As Walter Rappolt recalled, "it got so bad that substitute foodstuffs were introduced.
It got more and more serious. So that people got asleep hungry. It got worse and worse. If I may refer to the rationing in Germany during the First World War, and the rationing of Britain in the Second World War, it was all the difference of the world. The coffee was not made of coffee beans, which were unavailable, it was made, I suppose, of some sort of vegetables. I never got to know that. Of course, no taste of coffee whatsoever, it was a hot drink. If we were thirsty, it quenched our thirst but it had no taste whatsoever. Not disagreeable but not agreeable either".
In Britain, the increasing shortages resulted in goods being unevenly distributed. When a shop had new stock in, everyone rushed to buy up what they could. If you didn’t get there quickly, you missed out.
Queues became a common sight. Edgar Waite lived in Sunderland.
"There was no rationing at the early part of the First World War. The result was it was very difficult getting hold of food, especially meat. And women had to queue up very early in the morning. Somebody would say, ‘Now, there’s a butcher’s shop up the road there; they’ve got some meat.’ And they would queue up hours before the butcher’s shop opened, on the off chance of perhaps only getting a bone with a bit of meat on. They had to just accept anything that’s going. It was the same with cigarettes. Somebody along the street would see a chap, he’d say, ‘By the way, there’s some cigarettes to be had down such and such a place.’ And there’d be a mad rush there and you had to accept anything they offered them. There’d be a man standing up inside the shop saying, ‘I’ve got a packet of Woodbines here; anybody want a packet of Woodbines…?’ Mad rush. Or he’d perhaps got a packet of some fancy cigarettes… Through no ration scheme in operation, it made things very difficult to purchase either cigarettes, beer or food. For a long stretch of the war it was very difficult, especially buying meat and that sort of thing".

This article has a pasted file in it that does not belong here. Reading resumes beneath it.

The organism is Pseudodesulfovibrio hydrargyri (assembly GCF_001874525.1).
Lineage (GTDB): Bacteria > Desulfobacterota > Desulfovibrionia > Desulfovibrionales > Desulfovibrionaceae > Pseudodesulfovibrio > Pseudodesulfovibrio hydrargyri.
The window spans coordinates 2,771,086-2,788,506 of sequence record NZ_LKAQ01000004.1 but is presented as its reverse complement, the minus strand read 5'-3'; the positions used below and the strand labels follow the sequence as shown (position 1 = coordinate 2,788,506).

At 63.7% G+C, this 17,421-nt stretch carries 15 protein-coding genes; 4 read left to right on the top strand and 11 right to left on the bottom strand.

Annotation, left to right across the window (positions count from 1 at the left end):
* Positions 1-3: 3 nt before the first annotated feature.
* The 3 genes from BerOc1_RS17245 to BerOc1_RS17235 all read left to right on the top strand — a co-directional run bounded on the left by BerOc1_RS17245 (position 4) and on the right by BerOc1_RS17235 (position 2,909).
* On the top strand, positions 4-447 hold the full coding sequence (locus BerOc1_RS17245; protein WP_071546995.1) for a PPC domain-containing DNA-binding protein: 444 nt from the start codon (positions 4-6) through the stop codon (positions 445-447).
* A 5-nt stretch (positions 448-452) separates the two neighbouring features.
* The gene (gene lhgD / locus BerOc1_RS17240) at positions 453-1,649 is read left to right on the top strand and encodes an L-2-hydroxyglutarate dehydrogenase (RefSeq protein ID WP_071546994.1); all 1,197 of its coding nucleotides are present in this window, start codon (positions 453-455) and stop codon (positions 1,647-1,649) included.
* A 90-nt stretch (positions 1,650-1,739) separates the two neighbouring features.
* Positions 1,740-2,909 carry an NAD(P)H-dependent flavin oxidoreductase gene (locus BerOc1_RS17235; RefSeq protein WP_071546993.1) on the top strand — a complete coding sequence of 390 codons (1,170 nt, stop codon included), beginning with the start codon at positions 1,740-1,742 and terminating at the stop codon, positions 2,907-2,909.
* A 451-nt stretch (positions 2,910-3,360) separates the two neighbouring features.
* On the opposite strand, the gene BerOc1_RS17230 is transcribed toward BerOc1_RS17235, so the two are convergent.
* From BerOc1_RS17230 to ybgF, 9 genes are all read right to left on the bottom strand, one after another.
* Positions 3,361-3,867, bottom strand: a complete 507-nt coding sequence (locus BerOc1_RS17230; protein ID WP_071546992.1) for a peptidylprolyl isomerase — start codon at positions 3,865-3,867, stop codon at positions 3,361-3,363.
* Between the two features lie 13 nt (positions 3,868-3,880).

Queuing for food was a time-consuming business, so many housewives sent their children to monitor local shops.
Dorothy Lester did so for her mother while a schoolchild living in London.
"There was no rationing at first and it was pretty awful to get food. And there were three boys who lived next door to us and Earley was the same age as I was. He and I used to roam the streets looking at the shops and I can remember seeing a queue in the shop – forgotten its name – and some of us would stay in the queue, not really knowing what there was, and sent the other person home to tell our mothers to come with some money. And our mothers would come and there would be margarine or something that they’d get from the shop. As a child of course we were given everything that was available. And my mother no doubt went without herself, to feed my father and the two of us".
With Thanks to The Imperial War Museum Archives